Tuesday, 30 September 2008

Back to school

It's THAT time of year again, when universities the breadth of the country are once again flooded with a fresh intake of students. Picking my way through the crowds to my first class yesterday afternoon, I was once again led to ponder that perennial question: are students getting younger, or am I getting older? At nearly 37, I am now at least fifteen years older than the third years whom I teach; in many ways we are of different generations. I wonder whether I must seem terribly old in their eyes.

Over the past few years, I have seized upon every teaching opportunity that has come my way. When you are struggling with infertility, it is very difficult not to let those feelings of hopelessness and despair seep into other areas of your life. In my case, the profound sense of failure associated with my inability to conceive translated into an absolute inability to write. For months and months, I sat in front of a blank computer screen and cried. If nothing else, teaching forced me to get out of my pajamas and interact with the world: while I seemed to be going nowhere fast as far as the thesis was concerned, teaching became the one area of my life in which I could at least retain some sense of myself as a competent professional.

Even though I absolutely love teaching, I still find it just about the most nerve-wracking thing in the world. Every year, the responsibility that has been entrusted to me weighs heavily on my shoulders. As I take that first deep breath and bang confidently on the lecturn to call them all to attention, I am shaking inwardly. As I start delivering my lecture and as they start frantically scribbling down every word I say, doubts are running through my head: do I really know what I am talking about? Am I able to communicate what knowledge I do have effectively? Somehow, I can never quite escape the feeling that I will be exposed as a fraud, that the students will complain that they want a 'proper' lecturer.

This year, however, I had to contend with an entirely new anxiety. Over the past few days, I have been really struggling with morning (noon and night) sickness. Would I make it through a two-hour class without vomiting into the wastepaper basket?

Thankfully I wasn't sick, nor (to my knowledge) have any of the students complained that I don't appear to know what I'm talking about. And so I have managed to conquer my anxieties for another year.

8 comments:

Shinejil said...

So glad you haven't ralfed next to the podium! Perhaps you could time it, though, to make a strong pedogocial point, i.e. "Conservative theorists who argue such-and-such just make me want to..." You get the idea. :)

I was overwhelmed with the urge to hug you when I read about your months of IF-induced writer's block. It's so hard to be creative when you're seriously discouraged and depressed and disheartened. I've been wrestling with that lately--even my basic pro writing has suffered terribly from my recent shitfest. I also know the sense that I need to know EVERYTHING to even possibly pass for a competent prof. But I wouldn't want to take a class from someone who's convinced they know it all. Learning to say, "Gee, I don't know that" to a student was one of the hardest but most rewarding lessons I've had to learn.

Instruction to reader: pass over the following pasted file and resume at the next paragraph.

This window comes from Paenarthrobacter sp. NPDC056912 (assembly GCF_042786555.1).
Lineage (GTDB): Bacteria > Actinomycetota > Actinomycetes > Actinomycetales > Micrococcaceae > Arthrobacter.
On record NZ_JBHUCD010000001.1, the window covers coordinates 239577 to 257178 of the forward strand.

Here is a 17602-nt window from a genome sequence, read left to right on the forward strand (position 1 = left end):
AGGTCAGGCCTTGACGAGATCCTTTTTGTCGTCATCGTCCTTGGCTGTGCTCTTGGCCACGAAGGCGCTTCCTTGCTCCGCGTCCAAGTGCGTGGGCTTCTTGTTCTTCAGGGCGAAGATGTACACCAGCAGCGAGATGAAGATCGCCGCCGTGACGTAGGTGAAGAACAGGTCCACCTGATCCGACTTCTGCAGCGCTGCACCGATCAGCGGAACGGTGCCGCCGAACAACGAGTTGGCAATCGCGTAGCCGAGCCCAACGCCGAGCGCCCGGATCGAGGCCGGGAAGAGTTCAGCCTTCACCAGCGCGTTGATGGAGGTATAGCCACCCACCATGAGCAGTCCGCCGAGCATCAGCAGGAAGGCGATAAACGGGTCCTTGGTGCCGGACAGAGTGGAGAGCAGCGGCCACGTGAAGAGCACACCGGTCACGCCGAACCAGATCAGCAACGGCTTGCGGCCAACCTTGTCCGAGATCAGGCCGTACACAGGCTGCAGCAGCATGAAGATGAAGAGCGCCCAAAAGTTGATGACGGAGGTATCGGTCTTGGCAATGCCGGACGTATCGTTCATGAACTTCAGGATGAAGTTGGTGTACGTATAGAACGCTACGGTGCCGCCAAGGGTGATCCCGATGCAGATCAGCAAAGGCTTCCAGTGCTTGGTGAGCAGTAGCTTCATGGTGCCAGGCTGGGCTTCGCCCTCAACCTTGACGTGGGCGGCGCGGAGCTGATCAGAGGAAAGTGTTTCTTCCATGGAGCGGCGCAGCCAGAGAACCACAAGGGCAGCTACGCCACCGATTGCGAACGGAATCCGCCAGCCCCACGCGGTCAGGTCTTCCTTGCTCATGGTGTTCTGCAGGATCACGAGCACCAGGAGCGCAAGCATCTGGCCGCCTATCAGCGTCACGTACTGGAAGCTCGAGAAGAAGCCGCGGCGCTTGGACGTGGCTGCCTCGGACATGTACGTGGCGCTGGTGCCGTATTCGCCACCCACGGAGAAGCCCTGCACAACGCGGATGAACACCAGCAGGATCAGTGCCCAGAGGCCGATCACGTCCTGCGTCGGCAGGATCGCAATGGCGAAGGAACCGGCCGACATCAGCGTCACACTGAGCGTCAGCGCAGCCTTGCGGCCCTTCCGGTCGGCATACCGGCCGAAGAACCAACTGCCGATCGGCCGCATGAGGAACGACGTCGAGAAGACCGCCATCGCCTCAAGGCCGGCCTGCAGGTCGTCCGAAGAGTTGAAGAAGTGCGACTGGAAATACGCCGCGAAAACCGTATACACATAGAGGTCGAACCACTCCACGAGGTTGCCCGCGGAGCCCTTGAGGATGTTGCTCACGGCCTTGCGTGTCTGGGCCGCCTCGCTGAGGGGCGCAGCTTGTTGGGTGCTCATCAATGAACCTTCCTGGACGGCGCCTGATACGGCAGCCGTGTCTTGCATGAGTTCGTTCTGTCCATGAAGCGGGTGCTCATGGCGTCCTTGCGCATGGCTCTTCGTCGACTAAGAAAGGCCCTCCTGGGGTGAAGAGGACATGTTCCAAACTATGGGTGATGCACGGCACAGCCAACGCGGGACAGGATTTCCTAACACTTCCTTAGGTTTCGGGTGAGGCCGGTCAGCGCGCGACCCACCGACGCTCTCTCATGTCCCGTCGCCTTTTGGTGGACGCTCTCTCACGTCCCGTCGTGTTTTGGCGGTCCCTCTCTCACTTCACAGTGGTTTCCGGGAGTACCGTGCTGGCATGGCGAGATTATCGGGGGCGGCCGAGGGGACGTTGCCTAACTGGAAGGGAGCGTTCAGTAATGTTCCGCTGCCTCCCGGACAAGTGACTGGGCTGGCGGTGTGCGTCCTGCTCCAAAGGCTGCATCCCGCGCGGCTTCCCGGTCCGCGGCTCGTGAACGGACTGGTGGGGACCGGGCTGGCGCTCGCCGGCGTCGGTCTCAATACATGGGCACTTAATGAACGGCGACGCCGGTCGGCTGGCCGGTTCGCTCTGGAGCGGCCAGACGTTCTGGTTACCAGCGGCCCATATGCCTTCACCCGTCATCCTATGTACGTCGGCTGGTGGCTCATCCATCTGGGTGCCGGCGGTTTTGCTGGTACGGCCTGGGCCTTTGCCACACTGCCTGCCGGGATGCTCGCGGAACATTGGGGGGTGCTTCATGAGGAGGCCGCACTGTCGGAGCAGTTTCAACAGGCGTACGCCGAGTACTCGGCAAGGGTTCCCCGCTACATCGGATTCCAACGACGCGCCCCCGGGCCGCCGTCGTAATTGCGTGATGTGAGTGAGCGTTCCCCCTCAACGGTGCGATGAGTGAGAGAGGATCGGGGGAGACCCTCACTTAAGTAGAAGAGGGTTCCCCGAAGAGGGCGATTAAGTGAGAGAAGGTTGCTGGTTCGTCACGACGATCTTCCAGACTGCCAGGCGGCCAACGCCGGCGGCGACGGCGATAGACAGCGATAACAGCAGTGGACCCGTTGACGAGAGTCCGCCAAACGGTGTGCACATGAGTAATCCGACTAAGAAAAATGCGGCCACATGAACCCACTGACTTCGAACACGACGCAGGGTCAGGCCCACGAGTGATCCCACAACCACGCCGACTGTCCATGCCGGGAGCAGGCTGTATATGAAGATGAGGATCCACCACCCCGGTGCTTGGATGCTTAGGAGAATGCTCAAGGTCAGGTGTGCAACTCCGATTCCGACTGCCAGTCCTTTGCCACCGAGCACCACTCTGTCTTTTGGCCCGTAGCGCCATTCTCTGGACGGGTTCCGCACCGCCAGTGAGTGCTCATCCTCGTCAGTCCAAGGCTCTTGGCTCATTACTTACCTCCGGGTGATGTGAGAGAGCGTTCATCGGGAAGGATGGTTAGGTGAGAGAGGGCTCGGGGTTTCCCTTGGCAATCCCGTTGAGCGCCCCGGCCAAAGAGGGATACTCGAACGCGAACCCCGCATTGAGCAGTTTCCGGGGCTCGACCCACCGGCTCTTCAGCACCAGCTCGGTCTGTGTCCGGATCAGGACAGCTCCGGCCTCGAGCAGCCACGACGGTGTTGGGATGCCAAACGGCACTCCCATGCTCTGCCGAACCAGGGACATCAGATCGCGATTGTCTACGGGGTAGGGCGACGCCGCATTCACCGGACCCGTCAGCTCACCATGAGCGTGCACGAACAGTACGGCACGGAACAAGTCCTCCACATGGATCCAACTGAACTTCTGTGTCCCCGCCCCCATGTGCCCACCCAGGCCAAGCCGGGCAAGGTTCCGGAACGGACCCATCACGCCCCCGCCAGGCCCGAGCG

Good luck this semester!

Lisa Rullsenberg said...

Have a great semester (and you know where I am if you need to vent academically!) - yes it IS freaky having the sea of faces looking at you as a fount of knowledge...

I constantly doubt my skills as a lecturer - and I don't even have the effects of IF treatment or all-f-ing-day sickness to fend off. I'm always amazed when students look grateful, informed or just not bored.

luna said...

welcome back to school. glad you didn't have to run to the bathroom!

annacyclopedia said...

Why is it that so many brilliant women I know (and I'm including myself in this category - humble, eh?) struggle with feeling like a fraud? It's so weird and I deeply wish we could just drop that whole thing.

I'm thrilled you've got a new anxiety, although of course I hope you don't hurl in front of your new students. If it happens, I do really love Shinejil's idea of timing it to coincide with a particularly strong point you're making. Brilliant!

Lisa said...

Welcome back to school!! Glad you're fears didn't come to pass and you're enjoying being back! And, I hope your writer's block is easing!

Malloryn said...

I want to wish you the best of luck this semester. Hopefully those symptoms will cooperate with your schedule!

womb for improvement said...

I can relate to your doubts, I get a similar feeling in meetings when I'm talking and notice older, wiser people nodding and asking questions and I feel like I am 'acting' as a professional and any minute someone will notice and tell me to get out. Well done for not barfing, I guess your body has managed to retain some sense of what is appropriate whilst delivering a lecture.

Pamela Jeanne said...

I'm always impressed by those who take on positions that involve public speaking ... it's not something I'm comfortable doing.

I found your description of how IF impacted your ability to feel good about yourself and your professional capabilities spot on. IF can be a soul killer.